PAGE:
In the admissions interview we ask adopted children, “How do you feel about being adopted?” The response is nearly always the same, “Oh, it’s not an issue.” Sometimes even the parents will intercede and assure the interviewer and their own child that it’s not an issue.
To project ahead four or five months after the student is enrolled, we almost invariably find that it is indeed an issue. To be sure, that which we know about adoption pales in comparison to that which we do not know. We have observed that many families of adopted children are fearful of what their true feelings are about this issue. They might examine the feelings they have toward their biological child, if they have one, with greater scrutiny than they apply to their adopted child. This can create problems for the adopted child, the greatest being that the child never examines his or her own deepest feelings about being adopted.
Some of the angriest kids I have encountered have been those of biracial or multiracial adoptions. Some of this has to do with the fact that the adoption issue has not been adequately discussed. More than that, we have often discovered that parents in these circumstances sometimes play a unique role in which both are conciliators and neither plays drill sergeant. It is almost as if the parents are thinking, Not only is this child likely to feel unwanted by his or her natural parents, the fact that his/her adoption will be blatantly obvious to the child’s friends at school and, in fact, to anyone who encounters our family.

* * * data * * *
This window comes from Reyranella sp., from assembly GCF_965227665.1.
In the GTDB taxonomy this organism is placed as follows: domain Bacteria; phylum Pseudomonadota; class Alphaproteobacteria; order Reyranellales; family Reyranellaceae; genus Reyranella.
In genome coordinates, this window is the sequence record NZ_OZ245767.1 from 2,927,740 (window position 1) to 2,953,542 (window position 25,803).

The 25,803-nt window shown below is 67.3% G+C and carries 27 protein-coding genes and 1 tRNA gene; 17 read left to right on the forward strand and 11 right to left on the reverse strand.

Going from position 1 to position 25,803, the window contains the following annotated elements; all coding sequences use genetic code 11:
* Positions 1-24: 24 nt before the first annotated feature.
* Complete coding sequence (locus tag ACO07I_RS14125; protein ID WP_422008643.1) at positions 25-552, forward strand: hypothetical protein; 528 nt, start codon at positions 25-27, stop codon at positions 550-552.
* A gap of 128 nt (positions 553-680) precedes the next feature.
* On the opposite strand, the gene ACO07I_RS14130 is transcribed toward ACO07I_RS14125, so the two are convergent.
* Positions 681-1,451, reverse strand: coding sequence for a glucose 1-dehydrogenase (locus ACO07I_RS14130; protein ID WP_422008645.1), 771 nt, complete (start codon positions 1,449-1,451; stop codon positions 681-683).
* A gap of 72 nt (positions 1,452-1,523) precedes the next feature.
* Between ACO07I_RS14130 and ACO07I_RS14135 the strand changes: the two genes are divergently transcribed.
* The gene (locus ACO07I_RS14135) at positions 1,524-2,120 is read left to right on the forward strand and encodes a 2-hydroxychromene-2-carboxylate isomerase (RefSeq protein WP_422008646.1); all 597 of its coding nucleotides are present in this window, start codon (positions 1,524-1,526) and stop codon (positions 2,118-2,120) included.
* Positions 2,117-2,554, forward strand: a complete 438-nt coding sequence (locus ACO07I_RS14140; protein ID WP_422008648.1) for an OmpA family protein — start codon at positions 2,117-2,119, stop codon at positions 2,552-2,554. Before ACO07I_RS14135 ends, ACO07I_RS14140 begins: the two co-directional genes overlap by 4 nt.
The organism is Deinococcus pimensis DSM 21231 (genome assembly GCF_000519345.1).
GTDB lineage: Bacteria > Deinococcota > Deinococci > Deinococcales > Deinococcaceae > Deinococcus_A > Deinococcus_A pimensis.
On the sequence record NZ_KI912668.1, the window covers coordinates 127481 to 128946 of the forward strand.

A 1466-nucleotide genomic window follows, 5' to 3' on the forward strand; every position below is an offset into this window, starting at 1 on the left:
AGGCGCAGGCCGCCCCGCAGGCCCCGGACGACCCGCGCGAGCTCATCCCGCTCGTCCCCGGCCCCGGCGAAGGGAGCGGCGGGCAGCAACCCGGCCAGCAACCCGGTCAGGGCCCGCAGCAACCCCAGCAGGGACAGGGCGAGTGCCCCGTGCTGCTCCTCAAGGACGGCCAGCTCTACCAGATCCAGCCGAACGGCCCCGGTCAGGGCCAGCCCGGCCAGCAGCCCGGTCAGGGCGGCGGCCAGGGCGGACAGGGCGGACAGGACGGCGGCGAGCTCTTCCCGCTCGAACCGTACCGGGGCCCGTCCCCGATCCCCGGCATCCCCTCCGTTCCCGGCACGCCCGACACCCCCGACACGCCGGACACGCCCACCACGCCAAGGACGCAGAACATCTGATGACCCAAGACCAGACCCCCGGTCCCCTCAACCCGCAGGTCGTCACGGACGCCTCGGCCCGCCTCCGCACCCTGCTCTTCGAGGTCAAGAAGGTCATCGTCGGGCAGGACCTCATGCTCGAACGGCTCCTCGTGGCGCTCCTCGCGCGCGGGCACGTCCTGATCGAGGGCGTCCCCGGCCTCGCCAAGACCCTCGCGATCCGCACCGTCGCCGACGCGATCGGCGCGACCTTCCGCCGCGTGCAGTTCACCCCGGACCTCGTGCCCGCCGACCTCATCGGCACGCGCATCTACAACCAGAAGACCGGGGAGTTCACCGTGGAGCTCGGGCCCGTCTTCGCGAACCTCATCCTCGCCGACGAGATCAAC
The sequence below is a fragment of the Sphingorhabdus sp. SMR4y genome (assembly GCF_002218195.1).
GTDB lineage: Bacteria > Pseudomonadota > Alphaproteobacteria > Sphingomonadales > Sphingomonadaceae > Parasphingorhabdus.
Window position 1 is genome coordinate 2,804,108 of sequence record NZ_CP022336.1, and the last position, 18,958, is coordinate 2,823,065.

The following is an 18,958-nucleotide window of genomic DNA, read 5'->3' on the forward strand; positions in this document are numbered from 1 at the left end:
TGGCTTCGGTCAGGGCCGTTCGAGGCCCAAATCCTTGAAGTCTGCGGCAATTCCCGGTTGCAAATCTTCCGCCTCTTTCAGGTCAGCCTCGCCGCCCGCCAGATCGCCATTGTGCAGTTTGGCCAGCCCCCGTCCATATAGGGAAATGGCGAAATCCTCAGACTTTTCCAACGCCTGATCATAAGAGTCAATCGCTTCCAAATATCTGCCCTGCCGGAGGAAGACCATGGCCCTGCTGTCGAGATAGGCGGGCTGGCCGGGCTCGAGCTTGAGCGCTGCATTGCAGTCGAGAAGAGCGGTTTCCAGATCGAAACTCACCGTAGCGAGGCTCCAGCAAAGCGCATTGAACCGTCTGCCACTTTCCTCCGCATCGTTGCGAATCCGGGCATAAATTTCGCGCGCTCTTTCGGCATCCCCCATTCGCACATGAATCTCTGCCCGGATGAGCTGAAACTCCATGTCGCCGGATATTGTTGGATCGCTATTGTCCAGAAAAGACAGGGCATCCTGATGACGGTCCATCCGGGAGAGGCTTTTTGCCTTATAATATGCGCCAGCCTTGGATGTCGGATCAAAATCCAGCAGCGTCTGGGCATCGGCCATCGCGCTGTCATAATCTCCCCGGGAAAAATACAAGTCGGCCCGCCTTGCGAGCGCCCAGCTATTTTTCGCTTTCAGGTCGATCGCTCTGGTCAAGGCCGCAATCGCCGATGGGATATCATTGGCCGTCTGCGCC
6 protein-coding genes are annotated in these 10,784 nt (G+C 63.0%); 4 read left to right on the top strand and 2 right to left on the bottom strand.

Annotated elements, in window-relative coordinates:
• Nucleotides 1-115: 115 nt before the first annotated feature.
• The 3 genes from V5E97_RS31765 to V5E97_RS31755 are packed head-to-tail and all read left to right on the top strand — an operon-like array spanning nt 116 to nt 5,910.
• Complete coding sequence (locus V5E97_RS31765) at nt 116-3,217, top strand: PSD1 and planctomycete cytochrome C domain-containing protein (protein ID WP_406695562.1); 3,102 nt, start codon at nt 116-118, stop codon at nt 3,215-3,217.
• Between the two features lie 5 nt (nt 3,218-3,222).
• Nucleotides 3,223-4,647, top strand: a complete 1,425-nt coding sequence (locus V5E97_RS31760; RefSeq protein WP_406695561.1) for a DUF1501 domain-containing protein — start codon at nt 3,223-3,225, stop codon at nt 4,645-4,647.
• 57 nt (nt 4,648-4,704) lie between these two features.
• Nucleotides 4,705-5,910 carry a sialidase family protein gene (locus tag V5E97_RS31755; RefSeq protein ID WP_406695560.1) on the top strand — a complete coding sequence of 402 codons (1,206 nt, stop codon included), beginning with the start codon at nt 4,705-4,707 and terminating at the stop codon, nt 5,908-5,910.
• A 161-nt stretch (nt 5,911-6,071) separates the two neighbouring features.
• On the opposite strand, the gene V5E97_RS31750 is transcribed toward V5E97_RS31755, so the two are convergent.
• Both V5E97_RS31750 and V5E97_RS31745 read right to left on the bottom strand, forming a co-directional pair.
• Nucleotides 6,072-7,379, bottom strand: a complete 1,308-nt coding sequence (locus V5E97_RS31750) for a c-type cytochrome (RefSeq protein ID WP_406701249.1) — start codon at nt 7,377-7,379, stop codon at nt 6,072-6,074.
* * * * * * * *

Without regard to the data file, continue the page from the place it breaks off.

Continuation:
Families with biracial or multiracial adoption generally do not possess the option of disclosing the adoption whenever the family sees fit to do so. Thus, the parents will sometimes respond as if to say, We’re going to overcompensate for the fact that this child may feel intense abandonment in a world of racial discrimination. They may then indulge the child or refrain from exacting discipline. The irony of this dynamic is that children in these circumstances frequently reserve their most bitter feelings for their own adoptive parents, the very people who have tried to help them the most. This is because they intuitively know that their parents are establishing some sort of double standard for them, and they resent it.
In recent years, we have conducted many Family Learning Center workshops especially for both adopted children and their parents. Simply keeping the communication lines open among kids, families, peers, and the school community proves to be meaningful for all.
Next: The Manipulator
Onward, Malcolm Gauld